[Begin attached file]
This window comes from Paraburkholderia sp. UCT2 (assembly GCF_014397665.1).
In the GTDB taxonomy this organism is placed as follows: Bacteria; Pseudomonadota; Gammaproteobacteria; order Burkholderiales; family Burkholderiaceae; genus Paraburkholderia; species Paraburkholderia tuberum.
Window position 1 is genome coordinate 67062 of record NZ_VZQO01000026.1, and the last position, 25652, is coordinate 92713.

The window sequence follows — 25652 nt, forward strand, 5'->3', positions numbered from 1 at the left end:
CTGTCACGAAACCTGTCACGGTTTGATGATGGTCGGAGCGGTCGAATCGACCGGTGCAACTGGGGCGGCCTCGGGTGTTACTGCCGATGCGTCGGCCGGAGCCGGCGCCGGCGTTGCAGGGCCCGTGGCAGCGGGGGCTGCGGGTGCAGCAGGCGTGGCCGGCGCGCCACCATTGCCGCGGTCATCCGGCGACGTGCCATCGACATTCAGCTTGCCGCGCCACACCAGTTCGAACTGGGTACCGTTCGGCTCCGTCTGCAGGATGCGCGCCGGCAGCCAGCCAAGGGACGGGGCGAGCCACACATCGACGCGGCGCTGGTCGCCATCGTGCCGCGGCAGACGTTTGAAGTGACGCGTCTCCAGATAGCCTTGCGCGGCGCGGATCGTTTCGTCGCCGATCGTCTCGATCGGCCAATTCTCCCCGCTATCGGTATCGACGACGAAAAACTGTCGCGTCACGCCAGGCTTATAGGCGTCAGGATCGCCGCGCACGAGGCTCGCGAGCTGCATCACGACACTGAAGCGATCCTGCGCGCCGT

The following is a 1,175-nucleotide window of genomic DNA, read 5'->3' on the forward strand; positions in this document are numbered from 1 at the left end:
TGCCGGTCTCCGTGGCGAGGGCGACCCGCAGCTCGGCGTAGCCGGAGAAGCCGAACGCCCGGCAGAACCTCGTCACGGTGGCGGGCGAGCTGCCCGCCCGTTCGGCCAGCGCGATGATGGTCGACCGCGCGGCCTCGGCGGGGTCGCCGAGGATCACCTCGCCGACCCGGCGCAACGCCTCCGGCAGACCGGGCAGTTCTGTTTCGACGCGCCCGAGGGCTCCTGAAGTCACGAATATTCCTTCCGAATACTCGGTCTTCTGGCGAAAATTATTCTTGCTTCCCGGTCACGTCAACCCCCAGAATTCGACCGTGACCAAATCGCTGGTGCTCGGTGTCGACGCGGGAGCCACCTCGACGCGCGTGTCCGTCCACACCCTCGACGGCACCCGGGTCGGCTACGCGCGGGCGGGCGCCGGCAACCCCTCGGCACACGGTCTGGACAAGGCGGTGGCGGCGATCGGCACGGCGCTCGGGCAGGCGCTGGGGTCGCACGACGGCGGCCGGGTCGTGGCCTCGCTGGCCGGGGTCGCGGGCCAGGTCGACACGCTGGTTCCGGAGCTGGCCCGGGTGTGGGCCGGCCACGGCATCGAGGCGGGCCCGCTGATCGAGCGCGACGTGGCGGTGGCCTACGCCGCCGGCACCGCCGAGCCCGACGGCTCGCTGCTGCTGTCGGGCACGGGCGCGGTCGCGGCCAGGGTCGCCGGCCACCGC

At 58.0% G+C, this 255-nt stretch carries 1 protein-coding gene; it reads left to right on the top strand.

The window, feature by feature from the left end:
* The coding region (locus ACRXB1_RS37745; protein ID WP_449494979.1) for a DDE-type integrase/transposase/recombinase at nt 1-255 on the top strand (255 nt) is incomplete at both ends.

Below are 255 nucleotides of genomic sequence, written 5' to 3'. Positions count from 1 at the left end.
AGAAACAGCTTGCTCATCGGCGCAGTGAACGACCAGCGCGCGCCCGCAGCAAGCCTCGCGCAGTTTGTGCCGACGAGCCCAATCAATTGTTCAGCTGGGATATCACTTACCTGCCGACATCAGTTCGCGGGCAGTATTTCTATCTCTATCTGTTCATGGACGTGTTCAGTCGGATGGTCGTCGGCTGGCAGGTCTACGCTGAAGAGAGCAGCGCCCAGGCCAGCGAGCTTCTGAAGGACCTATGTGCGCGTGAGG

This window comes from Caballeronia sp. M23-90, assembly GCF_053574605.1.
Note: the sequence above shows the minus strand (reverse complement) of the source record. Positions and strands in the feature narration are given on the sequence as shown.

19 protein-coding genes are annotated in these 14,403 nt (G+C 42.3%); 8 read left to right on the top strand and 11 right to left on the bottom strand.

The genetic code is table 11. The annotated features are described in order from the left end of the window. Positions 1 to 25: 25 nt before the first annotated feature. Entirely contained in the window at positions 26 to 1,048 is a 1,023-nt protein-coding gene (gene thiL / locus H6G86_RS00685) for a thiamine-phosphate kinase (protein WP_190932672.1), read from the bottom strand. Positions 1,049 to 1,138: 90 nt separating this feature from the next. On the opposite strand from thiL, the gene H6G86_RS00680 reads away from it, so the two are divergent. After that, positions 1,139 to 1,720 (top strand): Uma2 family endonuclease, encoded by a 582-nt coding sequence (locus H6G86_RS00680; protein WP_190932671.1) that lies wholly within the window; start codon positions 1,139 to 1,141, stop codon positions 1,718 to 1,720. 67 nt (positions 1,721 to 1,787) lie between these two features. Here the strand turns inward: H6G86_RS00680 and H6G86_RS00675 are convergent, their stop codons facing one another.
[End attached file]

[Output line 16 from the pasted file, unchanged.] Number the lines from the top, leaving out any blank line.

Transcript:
The genetic code is table 11. The annotated features are described in order from the left end of the window. Positions 1 to 25: 25 nt before the first annotated feature. Entirely contained in the window at positions 26 to 1,048 is a 1,023-nt protein-coding gene (gene thiL / locus H6G86_RS00685) for a thiamine-phosphate kinase (protein WP_190932672.1), read from the bottom strand. Positions 1,049 to 1,138: 90 nt separating this feature from the next. On the opposite strand from thiL, the gene H6G86_RS00680 reads away from it, so the two are divergent. After that, positions 1,139 to 1,720 (top strand): Uma2 family endonuclease, encoded by a 582-nt coding sequence (locus H6G86_RS00680; protein WP_190932671.1) that lies wholly within the window; start codon positions 1,139 to 1,141, stop codon positions 1,718 to 1,720. 67 nt (positions 1,721 to 1,787) lie between these two features. Here the strand turns inward: H6G86_RS00680 and H6G86_RS00675 are convergent, their stop codons facing one another.